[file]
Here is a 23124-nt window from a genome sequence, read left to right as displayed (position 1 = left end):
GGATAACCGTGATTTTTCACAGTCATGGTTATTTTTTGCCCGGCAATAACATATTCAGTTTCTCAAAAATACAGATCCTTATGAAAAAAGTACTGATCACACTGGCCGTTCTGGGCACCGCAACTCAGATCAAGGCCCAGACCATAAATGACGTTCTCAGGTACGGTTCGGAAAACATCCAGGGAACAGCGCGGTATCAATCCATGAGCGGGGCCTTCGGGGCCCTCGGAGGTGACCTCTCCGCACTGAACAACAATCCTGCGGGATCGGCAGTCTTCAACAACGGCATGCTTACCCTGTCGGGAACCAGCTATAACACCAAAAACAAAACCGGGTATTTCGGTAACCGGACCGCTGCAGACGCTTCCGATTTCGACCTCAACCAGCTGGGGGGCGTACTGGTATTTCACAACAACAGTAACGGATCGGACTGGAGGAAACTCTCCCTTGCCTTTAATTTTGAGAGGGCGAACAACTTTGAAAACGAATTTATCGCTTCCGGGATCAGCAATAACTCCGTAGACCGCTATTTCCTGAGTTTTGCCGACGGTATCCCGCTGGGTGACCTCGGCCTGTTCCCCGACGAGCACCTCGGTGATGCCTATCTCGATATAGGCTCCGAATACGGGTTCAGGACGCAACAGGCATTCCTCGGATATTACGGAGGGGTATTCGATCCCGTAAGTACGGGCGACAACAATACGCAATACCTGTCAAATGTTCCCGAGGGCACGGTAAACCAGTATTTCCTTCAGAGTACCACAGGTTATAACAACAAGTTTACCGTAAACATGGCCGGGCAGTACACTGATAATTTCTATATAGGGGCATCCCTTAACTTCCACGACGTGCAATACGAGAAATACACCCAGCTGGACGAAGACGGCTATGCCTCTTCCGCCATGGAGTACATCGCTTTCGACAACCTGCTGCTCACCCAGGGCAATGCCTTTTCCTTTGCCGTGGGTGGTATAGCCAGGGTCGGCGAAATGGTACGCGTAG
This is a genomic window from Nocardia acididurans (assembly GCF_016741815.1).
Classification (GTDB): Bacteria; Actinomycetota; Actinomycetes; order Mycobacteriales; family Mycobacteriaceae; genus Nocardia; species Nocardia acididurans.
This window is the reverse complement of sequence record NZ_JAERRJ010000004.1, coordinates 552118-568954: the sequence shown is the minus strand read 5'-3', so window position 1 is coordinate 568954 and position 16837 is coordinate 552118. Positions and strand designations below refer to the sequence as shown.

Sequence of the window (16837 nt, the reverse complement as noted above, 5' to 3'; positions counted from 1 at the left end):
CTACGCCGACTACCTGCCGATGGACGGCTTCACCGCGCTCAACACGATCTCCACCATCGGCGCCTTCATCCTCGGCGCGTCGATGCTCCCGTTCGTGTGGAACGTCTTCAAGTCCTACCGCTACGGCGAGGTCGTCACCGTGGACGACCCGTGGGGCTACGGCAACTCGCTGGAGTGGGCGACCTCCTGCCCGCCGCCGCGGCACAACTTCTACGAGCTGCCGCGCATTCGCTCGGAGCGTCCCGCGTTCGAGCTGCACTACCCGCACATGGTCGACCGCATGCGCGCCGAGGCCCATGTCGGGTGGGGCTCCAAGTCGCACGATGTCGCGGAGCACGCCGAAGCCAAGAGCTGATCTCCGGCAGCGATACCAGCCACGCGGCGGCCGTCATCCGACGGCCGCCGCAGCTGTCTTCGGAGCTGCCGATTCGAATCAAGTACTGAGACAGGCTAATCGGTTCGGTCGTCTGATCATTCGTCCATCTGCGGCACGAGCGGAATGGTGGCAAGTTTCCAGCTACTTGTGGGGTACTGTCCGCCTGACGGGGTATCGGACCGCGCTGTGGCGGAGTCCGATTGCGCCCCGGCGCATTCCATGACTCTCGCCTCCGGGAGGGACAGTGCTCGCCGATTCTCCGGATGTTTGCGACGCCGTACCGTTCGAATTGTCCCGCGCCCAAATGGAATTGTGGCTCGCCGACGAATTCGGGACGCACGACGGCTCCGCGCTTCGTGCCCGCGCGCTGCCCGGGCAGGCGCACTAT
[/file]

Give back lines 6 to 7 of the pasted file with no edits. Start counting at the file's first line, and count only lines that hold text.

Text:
Sequence of the window (16837 nt, the reverse complement as noted above, 5' to 3'; positions counted from 1 at the left end):
CTACGCCGACTACCTGCCGATGGACGGCTTCACCGCGCTCAACACGATCTCCACCATCGGCGCCTTCATCCTCGGCGCGTCGATGCTCCCGTTCGTGTGGAACGTCTTCAAGTCCTACCGCTACGGCGAGGTCGTCACCGTGGACGACCCGTGGGGCTACGGCAACTCGCTGGAGTGGGCGACCTCCTGCCCGCCGCCGCGGCACAACTTCTACGAGCTGCCGCGCATTCGCTCGGAGCGTCCCGCGTTCGAGCTGCACTACCCGCACATGGTCGACCGCATGCGCGCCGAGGCCCATGTCGGGTGGGGCTCCAAGTCGCACGATGTCGCGGAGCACGCCGAAGCCAAGAGCTGATCTCCGGCAGCGATACCAGCCACGCGGCGGCCGTCATCCGACGGCCGCCGCAGCTGTCTTCGGAGCTGCCGATTCGAATCAAGTACTGAGACAGGCTAATCGGTTCGGTCGTCTGATCATTCGTCCATCTGCGGCACGAGCGGAATGGTGGCAAGTTTCCAGCTACTTGTGGGGTACTGTCCGCCTGACGGGGTATCGGACCGCGCTGTGGCGGAGTCCGATTGCGCCCCGGCGCATTCCATGACTCTCGCCTCCGGGAGGGACAGTGCTCGCCGATTCTCCGGATGTTTGCGACGCCGTACCGTTCGAATTGTCCCGCGCCCAAATGGAATTGTGGCTCGCCGACGAATTCGGGACGCACGACGGCTCCGCGCTTCGTGCCCGCGCGCTGCCCGGGCAGGCGCACTAT